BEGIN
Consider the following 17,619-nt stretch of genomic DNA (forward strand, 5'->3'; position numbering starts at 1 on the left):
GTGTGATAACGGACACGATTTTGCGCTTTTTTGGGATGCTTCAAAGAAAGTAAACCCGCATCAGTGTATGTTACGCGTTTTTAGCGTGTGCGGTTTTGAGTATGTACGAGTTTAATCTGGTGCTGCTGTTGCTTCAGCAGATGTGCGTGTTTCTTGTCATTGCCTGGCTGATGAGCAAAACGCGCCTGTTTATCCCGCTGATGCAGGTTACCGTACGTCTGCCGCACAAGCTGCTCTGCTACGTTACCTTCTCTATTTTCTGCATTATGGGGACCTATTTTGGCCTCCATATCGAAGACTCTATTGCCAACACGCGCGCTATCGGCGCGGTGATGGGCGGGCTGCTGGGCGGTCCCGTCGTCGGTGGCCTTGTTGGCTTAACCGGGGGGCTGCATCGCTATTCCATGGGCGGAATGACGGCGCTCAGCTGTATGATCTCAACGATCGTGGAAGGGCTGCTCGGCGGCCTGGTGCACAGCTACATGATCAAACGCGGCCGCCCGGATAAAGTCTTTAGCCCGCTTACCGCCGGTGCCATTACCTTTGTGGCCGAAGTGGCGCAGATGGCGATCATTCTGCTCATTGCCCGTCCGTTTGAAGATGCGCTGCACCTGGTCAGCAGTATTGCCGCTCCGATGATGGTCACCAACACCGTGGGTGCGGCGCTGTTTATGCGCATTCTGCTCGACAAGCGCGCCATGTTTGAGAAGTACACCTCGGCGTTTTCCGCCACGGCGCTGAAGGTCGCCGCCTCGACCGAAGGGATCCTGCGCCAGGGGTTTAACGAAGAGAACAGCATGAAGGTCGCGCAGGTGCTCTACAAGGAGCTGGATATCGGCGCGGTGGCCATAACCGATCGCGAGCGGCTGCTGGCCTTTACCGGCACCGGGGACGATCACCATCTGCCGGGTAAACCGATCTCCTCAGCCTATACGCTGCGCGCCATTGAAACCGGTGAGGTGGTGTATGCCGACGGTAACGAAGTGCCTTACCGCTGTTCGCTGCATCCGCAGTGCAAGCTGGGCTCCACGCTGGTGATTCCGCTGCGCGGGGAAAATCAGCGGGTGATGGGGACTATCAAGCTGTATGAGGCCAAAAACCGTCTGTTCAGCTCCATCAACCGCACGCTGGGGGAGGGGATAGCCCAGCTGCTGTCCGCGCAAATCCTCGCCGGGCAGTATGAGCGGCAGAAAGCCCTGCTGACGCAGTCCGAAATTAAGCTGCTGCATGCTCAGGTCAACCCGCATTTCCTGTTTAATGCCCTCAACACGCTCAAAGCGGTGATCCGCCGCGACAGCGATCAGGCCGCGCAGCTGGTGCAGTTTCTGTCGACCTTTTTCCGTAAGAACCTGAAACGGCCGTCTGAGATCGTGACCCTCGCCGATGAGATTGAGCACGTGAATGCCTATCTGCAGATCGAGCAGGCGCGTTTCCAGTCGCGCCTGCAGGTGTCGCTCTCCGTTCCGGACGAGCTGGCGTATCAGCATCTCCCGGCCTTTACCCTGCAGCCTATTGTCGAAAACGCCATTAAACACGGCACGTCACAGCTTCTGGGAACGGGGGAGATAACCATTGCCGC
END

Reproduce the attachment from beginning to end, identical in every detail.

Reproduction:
Consider the following 17,619-nt stretch of genomic DNA (forward strand, 5'->3'; position numbering starts at 1 on the left):
GTGTGATAACGGACACGATTTTGCGCTTTTTTGGGATGCTTCAAAGAAAGTAAACCCGCATCAGTGTATGTTACGCGTTTTTAGCGTGTGCGGTTTTGAGTATGTACGAGTTTAATCTGGTGCTGCTGTTGCTTCAGCAGATGTGCGTGTTTCTTGTCATTGCCTGGCTGATGAGCAAAACGCGCCTGTTTATCCCGCTGATGCAGGTTACCGTACGTCTGCCGCACAAGCTGCTCTGCTACGTTACCTTCTCTATTTTCTGCATTATGGGGACCTATTTTGGCCTCCATATCGAAGACTCTATTGCCAACACGCGCGCTATCGGCGCGGTGATGGGCGGGCTGCTGGGCGGTCCCGTCGTCGGTGGCCTTGTTGGCTTAACCGGGGGGCTGCATCGCTATTCCATGGGCGGAATGACGGCGCTCAGCTGTATGATCTCAACGATCGTGGAAGGGCTGCTCGGCGGCCTGGTGCACAGCTACATGATCAAACGCGGCCGCCCGGATAAAGTCTTTAGCCCGCTTACCGCCGGTGCCATTACCTTTGTGGCCGAAGTGGCGCAGATGGCGATCATTCTGCTCATTGCCCGTCCGTTTGAAGATGCGCTGCACCTGGTCAGCAGTATTGCCGCTCCGATGATGGTCACCAACACCGTGGGTGCGGCGCTGTTTATGCGCATTCTGCTCGACAAGCGCGCCATGTTTGAGAAGTACACCTCGGCGTTTTCCGCCACGGCGCTGAAGGTCGCCGCCTCGACCGAAGGGATCCTGCGCCAGGGGTTTAACGAAGAGAACAGCATGAAGGTCGCGCAGGTGCTCTACAAGGAGCTGGATATCGGCGCGGTGGCCATAACCGATCGCGAGCGGCTGCTGGCCTTTACCGGCACCGGGGACGATCACCATCTGCCGGGTAAACCGATCTCCTCAGCCTATACGCTGCGCGCCATTGAAACCGGTGAGGTGGTGTATGCCGACGGTAACGAAGTGCCTTACCGCTGTTCGCTGCATCCGCAGTGCAAGCTGGGCTCCACGCTGGTGATTCCGCTGCGCGGGGAAAATCAGCGGGTGATGGGGACTATCAAGCTGTATGAGGCCAAAAACCGTCTGTTCAGCTCCATCAACCGCACGCTGGGGGAGGGGATAGCCCAGCTGCTGTCCGCGCAAATCCTCGCCGGGCAGTATGAGCGGCAGAAAGCCCTGCTGACGCAGTCCGAAATTAAGCTGCTGCATGCTCAGGTCAACCCGCATTTCCTGTTTAATGCCCTCAACACGCTCAAAGCGGTGATCCGCCGCGACAGCGATCAGGCCGCGCAGCTGGTGCAGTTTCTGTCGACCTTTTTCCGTAAGAACCTGAAACGGCCGTCTGAGATCGTGACCCTCGCCGATGAGATTGAGCACGTGAATGCCTATCTGCAGATCGAGCAGGCGCGTTTCCAGTCGCGCCTGCAGGTGTCGCTCTCCGTTCCGGACGAGCTGGCGTATCAGCATCTCCCGGCCTTTACCCTGCAGCCTATTGTCGAAAACGCCATTAAACACGGCACGTCACAGCTTCTGGGAACGGGGGAGATAACCATTGCCGC